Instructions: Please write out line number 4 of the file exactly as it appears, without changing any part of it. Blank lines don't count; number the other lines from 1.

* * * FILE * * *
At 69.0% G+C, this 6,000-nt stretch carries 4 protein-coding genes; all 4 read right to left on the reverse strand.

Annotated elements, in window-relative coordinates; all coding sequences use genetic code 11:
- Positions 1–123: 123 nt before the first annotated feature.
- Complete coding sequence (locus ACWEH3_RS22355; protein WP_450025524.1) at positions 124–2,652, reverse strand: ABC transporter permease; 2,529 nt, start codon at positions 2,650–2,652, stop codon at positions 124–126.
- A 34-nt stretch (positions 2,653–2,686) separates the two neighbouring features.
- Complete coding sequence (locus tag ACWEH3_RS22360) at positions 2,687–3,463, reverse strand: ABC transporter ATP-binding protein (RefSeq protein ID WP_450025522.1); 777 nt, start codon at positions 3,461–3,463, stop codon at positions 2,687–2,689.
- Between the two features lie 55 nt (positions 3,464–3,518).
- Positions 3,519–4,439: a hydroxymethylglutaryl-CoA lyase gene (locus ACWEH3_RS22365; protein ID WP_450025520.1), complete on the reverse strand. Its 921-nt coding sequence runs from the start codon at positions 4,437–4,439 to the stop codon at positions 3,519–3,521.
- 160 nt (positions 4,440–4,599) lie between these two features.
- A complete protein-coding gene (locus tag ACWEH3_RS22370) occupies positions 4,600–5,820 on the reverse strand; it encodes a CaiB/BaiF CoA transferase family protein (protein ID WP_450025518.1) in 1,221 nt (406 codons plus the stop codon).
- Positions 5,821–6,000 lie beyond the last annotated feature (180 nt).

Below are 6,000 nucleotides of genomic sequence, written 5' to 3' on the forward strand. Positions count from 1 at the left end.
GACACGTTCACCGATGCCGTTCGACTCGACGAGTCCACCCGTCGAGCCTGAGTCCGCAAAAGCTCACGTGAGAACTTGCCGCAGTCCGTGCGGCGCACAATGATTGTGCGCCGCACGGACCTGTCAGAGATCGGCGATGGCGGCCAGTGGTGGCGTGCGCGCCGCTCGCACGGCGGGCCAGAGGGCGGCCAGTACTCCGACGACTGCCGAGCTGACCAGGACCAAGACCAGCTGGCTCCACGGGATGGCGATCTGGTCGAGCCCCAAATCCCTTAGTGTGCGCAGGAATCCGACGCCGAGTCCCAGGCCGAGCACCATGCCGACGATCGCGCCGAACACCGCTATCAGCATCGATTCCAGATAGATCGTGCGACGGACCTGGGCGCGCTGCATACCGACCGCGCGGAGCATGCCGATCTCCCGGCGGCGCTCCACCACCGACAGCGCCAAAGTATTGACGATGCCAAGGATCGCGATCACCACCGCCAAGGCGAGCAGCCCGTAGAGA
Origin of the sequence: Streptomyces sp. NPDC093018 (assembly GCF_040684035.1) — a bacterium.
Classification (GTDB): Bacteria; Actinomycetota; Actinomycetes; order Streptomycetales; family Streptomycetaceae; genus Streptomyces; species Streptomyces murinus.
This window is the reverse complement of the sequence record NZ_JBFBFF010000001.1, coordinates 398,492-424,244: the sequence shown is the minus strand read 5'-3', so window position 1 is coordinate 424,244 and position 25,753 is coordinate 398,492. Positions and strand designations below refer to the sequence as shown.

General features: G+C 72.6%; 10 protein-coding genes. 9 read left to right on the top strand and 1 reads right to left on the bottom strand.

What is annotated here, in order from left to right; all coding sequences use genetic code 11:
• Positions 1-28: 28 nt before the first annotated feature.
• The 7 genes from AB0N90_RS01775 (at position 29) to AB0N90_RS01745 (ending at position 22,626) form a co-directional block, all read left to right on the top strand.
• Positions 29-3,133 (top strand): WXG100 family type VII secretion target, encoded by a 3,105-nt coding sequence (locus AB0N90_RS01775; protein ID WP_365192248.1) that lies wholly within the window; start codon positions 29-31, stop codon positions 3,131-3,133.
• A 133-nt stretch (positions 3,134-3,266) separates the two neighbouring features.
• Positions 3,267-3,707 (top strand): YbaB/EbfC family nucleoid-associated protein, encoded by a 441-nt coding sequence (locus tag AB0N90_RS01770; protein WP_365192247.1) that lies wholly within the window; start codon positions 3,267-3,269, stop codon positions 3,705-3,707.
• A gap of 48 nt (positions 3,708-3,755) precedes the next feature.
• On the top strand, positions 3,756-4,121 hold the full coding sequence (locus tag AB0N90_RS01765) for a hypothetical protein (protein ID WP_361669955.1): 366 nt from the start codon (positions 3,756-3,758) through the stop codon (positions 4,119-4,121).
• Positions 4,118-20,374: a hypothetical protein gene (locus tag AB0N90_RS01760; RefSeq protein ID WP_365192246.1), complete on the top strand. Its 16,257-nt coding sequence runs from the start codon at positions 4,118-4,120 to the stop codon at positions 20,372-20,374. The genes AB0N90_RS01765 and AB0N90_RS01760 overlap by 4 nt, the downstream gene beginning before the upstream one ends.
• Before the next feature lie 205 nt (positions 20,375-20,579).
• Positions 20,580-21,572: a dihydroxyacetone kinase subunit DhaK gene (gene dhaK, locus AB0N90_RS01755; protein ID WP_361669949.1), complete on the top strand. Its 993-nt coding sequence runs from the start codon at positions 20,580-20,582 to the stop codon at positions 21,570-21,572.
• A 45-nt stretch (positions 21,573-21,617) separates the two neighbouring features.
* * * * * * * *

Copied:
- Complete coding sequence (locus ACWEH3_RS22355; protein WP_450025524.1) at positions 124–2,652, reverse strand: ABC transporter permease; 2,529 nt, start codon at positions 2,650–2,652, stop codon at positions 124–126.